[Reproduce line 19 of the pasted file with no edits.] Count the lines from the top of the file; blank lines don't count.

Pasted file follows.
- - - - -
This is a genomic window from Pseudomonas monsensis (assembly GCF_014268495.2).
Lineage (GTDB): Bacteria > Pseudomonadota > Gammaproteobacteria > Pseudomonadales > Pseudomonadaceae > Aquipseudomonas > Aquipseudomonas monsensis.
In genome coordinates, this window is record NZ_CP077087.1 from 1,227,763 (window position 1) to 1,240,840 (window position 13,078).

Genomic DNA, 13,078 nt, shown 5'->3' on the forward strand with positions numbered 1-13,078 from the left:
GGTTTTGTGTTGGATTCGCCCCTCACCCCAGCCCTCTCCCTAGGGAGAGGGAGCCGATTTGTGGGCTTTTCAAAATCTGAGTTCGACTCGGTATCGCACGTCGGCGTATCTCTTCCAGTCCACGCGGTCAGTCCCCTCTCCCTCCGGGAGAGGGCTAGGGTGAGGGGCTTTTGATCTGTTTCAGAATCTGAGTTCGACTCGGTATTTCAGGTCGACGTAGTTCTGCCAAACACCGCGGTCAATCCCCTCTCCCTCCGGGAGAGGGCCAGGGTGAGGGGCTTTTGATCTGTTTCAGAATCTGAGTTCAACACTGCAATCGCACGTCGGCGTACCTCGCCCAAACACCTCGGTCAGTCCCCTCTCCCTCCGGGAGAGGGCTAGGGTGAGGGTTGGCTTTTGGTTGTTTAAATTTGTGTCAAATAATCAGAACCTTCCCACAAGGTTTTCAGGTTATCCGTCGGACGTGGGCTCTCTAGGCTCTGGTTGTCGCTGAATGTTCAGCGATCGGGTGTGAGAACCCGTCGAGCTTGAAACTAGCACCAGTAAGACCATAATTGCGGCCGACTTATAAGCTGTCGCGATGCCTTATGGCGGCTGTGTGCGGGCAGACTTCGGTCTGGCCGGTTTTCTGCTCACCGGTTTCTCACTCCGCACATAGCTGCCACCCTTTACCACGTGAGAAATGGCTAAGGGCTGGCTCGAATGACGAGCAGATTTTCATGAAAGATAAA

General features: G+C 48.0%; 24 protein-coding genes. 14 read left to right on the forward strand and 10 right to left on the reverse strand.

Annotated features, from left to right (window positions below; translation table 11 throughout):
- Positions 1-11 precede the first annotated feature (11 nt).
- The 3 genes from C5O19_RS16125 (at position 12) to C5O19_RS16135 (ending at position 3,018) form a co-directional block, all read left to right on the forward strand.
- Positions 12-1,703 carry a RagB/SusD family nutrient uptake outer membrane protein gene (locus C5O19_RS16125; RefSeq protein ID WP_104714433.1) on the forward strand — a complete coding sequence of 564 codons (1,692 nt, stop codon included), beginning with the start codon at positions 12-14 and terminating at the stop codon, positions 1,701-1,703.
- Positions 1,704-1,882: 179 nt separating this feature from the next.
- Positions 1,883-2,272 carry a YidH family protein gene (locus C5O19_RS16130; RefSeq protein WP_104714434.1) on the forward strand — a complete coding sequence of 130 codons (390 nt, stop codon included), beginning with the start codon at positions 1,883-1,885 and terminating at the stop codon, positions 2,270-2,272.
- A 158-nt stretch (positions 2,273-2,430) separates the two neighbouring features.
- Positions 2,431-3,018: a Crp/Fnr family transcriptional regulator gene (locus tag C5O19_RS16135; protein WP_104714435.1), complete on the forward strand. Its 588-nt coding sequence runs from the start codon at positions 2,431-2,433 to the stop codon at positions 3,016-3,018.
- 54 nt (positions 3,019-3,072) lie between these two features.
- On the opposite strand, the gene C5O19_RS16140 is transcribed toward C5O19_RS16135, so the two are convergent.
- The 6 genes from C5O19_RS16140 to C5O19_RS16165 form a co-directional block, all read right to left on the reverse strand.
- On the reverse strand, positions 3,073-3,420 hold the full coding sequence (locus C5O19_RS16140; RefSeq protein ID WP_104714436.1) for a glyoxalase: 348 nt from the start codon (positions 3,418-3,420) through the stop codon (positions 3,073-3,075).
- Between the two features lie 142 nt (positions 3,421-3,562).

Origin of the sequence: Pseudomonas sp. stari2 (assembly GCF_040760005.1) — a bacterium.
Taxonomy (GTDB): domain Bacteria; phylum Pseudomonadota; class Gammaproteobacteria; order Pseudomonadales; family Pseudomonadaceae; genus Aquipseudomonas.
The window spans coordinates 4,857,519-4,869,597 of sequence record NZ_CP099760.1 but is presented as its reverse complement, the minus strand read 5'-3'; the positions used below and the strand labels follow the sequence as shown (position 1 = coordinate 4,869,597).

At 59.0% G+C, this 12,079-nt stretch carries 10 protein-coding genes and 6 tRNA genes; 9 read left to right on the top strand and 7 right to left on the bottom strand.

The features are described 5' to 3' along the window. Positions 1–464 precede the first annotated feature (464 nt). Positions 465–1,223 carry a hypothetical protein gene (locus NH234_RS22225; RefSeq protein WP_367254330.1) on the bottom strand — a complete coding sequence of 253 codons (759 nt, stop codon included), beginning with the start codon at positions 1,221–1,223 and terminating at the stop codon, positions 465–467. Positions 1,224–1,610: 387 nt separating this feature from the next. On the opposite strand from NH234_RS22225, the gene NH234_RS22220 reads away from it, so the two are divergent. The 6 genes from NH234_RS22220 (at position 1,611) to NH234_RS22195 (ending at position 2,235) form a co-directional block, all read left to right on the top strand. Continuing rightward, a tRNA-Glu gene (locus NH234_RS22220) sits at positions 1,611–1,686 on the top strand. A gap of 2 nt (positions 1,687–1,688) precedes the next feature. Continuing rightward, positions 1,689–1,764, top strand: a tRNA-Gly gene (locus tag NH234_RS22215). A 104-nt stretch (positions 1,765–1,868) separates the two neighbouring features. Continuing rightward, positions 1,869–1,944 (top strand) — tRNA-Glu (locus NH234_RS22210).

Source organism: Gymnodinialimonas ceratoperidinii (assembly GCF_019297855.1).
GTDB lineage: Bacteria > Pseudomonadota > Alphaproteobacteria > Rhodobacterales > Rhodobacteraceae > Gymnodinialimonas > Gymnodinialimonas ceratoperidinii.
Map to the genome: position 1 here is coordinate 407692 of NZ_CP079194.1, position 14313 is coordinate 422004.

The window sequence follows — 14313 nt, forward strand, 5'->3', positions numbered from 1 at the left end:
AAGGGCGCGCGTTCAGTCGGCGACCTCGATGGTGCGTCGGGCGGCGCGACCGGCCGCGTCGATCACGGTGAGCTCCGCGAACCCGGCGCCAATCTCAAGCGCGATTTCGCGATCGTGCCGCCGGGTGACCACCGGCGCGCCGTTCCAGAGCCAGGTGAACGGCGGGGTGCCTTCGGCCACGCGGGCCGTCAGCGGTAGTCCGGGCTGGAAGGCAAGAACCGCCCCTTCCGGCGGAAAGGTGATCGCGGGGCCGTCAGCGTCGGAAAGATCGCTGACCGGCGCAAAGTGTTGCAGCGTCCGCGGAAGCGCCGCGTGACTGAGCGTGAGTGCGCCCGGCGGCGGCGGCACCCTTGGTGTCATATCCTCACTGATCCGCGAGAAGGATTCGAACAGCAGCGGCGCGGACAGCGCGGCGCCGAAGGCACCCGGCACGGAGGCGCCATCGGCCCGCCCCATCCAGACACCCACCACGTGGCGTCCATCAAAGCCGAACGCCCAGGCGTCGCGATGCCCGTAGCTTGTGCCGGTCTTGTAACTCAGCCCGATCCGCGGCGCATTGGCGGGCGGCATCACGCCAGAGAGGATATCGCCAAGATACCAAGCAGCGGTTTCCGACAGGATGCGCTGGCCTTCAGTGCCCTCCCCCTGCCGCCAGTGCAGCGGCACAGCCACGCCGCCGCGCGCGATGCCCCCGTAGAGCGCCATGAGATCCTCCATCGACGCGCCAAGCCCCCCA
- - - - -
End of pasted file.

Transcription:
- Between the two features lie 142 nt (positions 3,421-3,562).